Now SLOWLYwind the string away from you making sure the string is winding in TOWARDS the side of the pegbox. Once it is in place, the string should be right up against the side of the pegbox.  Double-check to be sure the string is still resting correctly in the groove in the bridge.

 

Bring the cello strings to the correct pitch.

Continue to slowly wind the string until it starts to feel tight.  You don’t need to bring it all the way to the A 440 yet, just get it close (this is where having your tuner close by will help). When you turn the peg be CERTAIN to push the peg IN towards the peg box at the same time you are  tightening it.

 

Attaching the remaining cello strings:

On to the remaining strings! Repeat steps 2-9 with the rest of the strings – one string at a time.NEVER take all the strings off at one time because your bridge will fall – and so will the soundpost.

Once all the strings are in place and partially tightened, go back to the A string and SLOWLY turn the peg until it reaches an A 440.  Then tune the remaining strings to the correct pitch.  You will probably need one more round of tuning after this is step is completed.

 

Clean the new strings:

Thoroughly wipe all the strings with a clean rag.  Get rid of all the nasty gunk on there. Better for it to be on the rag than on your fingers.

Make sure to wipe the rosin off the strings after each time you play the cello.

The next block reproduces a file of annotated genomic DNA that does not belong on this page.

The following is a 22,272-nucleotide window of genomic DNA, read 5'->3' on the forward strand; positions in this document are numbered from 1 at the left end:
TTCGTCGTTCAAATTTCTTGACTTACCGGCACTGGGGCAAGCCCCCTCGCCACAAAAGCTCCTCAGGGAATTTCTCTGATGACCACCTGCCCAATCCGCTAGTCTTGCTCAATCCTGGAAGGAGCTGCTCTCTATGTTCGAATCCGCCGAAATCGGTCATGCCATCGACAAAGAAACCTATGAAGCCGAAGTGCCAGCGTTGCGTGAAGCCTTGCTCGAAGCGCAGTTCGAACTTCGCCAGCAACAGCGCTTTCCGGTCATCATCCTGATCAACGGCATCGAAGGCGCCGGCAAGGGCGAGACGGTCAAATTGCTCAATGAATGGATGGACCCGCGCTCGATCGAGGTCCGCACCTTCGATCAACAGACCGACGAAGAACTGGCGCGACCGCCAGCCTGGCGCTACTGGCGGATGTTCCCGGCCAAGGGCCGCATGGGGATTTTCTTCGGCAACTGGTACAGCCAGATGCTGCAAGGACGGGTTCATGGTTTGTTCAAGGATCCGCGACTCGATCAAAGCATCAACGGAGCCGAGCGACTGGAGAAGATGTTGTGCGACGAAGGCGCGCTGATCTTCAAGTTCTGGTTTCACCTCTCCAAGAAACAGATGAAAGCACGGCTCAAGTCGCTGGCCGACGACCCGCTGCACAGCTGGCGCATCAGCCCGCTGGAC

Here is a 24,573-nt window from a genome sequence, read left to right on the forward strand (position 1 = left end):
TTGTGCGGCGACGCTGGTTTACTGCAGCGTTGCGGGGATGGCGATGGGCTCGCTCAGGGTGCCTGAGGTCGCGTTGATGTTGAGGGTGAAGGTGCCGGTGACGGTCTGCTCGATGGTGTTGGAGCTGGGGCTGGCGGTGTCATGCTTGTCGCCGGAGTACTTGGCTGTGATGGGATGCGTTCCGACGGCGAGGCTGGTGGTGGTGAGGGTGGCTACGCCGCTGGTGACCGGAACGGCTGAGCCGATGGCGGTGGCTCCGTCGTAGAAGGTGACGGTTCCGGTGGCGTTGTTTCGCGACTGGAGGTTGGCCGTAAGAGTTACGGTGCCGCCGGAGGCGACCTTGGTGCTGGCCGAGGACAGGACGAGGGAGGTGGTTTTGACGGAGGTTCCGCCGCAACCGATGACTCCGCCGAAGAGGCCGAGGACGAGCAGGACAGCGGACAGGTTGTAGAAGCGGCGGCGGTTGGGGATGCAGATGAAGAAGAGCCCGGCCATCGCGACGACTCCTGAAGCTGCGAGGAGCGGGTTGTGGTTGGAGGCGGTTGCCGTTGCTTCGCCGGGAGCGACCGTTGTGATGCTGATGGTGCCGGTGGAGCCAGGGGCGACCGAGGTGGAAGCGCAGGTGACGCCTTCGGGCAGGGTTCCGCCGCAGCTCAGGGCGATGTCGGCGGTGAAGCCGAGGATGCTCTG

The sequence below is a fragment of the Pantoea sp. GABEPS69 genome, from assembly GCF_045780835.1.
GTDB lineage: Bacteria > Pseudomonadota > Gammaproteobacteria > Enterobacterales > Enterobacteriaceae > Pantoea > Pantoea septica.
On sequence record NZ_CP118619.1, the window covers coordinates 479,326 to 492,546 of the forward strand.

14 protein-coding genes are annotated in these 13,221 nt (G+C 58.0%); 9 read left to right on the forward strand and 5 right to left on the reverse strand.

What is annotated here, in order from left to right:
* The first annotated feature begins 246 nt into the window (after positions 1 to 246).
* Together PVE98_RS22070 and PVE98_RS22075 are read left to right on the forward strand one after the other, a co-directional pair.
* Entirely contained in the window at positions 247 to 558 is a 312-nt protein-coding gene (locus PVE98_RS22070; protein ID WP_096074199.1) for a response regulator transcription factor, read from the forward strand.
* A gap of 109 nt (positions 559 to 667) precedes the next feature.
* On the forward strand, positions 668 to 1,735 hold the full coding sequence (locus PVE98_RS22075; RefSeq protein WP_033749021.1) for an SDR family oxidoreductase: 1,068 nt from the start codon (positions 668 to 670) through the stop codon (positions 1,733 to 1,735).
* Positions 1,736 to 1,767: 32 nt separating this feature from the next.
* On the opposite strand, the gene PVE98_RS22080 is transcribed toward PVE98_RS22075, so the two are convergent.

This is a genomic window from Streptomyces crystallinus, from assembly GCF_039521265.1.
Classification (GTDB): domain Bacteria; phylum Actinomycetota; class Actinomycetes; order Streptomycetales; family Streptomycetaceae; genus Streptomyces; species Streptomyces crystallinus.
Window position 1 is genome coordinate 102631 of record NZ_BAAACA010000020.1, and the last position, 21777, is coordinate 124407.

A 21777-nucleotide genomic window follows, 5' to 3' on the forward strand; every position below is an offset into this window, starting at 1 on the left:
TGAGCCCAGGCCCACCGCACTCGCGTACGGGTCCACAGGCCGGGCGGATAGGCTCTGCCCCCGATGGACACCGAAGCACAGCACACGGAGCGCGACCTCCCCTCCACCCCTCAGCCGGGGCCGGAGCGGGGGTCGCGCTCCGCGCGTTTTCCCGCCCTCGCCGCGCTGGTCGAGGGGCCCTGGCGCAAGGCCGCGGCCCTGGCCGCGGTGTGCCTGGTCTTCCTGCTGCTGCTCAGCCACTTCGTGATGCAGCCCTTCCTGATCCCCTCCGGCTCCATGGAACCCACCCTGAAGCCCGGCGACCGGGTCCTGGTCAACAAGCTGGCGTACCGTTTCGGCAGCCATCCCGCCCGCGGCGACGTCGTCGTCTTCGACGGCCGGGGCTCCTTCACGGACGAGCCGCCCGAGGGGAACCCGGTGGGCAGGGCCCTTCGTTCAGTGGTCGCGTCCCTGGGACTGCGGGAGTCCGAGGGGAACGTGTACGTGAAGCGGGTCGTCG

The sound of new cello strings:

Strings take several days to settle into place and hold their pitch.  You will need to continue to do some fine tuning of the strings while they are settling into their proper tension.  But you should hear a substantial improvement right away in the sound of your cello, the clarity of the “bite” and the ease of projection.  A new set of strings is well worth the trouble & expense!

 

The lifespan of new cello strings:

As an amateur player you can easily go 6-9 months without changing strings.  But if you reach the professional level, you will likely change strings every 4-5 months.

Happy practicing from your friends at Cello Discovery – The Affordable, Expert Online Cello Course for Adult Beginners.

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Carolyn Hagler

About the Author: Carolyn Hagler is the founder and director of www.CelloDiscovery.com – “The Home for Beginning Adult Cello Students”. She is a tenured member of the Austin Symphony Orchestra and earned a Master of Music degree in cello performance from the University of Texas at Austin. She also holds a K-12 teaching certificate in the state of Texas. Carolyn has focused her pedagogy on teaching adults the joy of learning the cello through a natural, relaxed body, achievable goals and fun, engaging interactive music scores. Carolyn spent decades honing her skills as an expert teacher of beginning students. Throughout her many years as a public school orchestra director, she was able to teach hundreds of students the skills necessary to win top honors in contests and festivals throughout the state of Texas As a cellist, Carolyn has performed on numerous recordings and soundtracks, toured internationally and explored many different styles of music. Though raised in Northern California, she currently lives in Austin, TX with her husband and their dog, Annie.